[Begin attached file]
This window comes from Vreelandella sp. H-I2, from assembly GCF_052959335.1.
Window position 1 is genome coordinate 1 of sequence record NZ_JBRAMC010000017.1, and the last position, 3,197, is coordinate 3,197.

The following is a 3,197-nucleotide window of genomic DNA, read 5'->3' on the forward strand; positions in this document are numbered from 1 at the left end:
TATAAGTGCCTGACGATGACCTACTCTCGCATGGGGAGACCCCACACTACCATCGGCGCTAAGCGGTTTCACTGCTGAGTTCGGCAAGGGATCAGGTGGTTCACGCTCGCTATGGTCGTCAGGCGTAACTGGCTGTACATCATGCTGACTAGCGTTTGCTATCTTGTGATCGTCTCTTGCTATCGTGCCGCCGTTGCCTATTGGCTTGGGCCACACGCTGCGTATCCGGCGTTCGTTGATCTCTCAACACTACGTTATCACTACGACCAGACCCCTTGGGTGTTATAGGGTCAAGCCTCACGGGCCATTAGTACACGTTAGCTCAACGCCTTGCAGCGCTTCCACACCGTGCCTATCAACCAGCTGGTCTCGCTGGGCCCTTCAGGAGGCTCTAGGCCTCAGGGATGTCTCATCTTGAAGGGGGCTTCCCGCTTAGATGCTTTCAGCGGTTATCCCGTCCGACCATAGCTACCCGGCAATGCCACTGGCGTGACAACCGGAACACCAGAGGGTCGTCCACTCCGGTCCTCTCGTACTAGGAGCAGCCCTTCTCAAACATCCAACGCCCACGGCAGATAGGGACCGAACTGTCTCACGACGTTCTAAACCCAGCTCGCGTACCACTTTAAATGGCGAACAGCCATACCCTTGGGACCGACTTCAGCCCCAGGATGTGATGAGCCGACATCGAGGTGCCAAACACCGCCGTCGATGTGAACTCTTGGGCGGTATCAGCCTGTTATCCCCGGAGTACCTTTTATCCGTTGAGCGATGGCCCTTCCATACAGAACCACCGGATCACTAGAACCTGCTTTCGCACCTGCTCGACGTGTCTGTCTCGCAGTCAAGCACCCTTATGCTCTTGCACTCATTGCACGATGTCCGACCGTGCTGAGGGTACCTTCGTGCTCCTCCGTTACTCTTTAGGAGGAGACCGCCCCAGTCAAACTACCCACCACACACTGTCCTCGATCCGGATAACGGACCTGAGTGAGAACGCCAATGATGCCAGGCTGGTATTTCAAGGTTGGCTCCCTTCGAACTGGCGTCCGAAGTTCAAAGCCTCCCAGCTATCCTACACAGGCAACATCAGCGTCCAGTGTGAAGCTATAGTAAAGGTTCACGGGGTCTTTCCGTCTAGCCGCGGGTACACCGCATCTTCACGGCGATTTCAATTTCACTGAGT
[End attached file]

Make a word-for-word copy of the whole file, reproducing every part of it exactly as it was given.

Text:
This window comes from Vreelandella sp. H-I2, from assembly GCF_052959335.1.
Window position 1 is genome coordinate 1 of sequence record NZ_JBRAMC010000017.1, and the last position, 3,197, is coordinate 3,197.

The following is a 3,197-nucleotide window of genomic DNA, read 5'->3' on the forward strand; positions in this document are numbered from 1 at the left end:
TATAAGTGCCTGACGATGACCTACTCTCGCATGGGGAGACCCCACACTACCATCGGCGCTAAGCGGTTTCACTGCTGAGTTCGGCAAGGGATCAGGTGGTTCACGCTCGCTATGGTCGTCAGGCGTAACTGGCTGTACATCATGCTGACTAGCGTTTGCTATCTTGTGATCGTCTCTTGCTATCGTGCCGCCGTTGCCTATTGGCTTGGGCCACACGCTGCGTATCCGGCGTTCGTTGATCTCTCAACACTACGTTATCACTACGACCAGACCCCTTGGGTGTTATAGGGTCAAGCCTCACGGGCCATTAGTACACGTTAGCTCAACGCCTTGCAGCGCTTCCACACCGTGCCTATCAACCAGCTGGTCTCGCTGGGCCCTTCAGGAGGCTCTAGGCCTCAGGGATGTCTCATCTTGAAGGGGGCTTCCCGCTTAGATGCTTTCAGCGGTTATCCCGTCCGACCATAGCTACCCGGCAATGCCACTGGCGTGACAACCGGAACACCAGAGGGTCGTCCACTCCGGTCCTCTCGTACTAGGAGCAGCCCTTCTCAAACATCCAACGCCCACGGCAGATAGGGACCGAACTGTCTCACGACGTTCTAAACCCAGCTCGCGTACCACTTTAAATGGCGAACAGCCATACCCTTGGGACCGACTTCAGCCCCAGGATGTGATGAGCCGACATCGAGGTGCCAAACACCGCCGTCGATGTGAACTCTTGGGCGGTATCAGCCTGTTATCCCCGGAGTACCTTTTATCCGTTGAGCGATGGCCCTTCCATACAGAACCACCGGATCACTAGAACCTGCTTTCGCACCTGCTCGACGTGTCTGTCTCGCAGTCAAGCACCCTTATGCTCTTGCACTCATTGCACGATGTCCGACCGTGCTGAGGGTACCTTCGTGCTCCTCCGTTACTCTTTAGGAGGAGACCGCCCCAGTCAAACTACCCACCACACACTGTCCTCGATCCGGATAACGGACCTGAGTGAGAACGCCAATGATGCCAGGCTGGTATTTCAAGGTTGGCTCCCTTCGAACTGGCGTCCGAAGTTCAAAGCCTCCCAGCTATCCTACACAGGCAACATCAGCGTCCAGTGTGAAGCTATAGTAAAGGTTCACGGGGTCTTTCCGTCTAGCCGCGGGTACACCGCATCTTCACGGCGATTTCAATTTCACTGAGT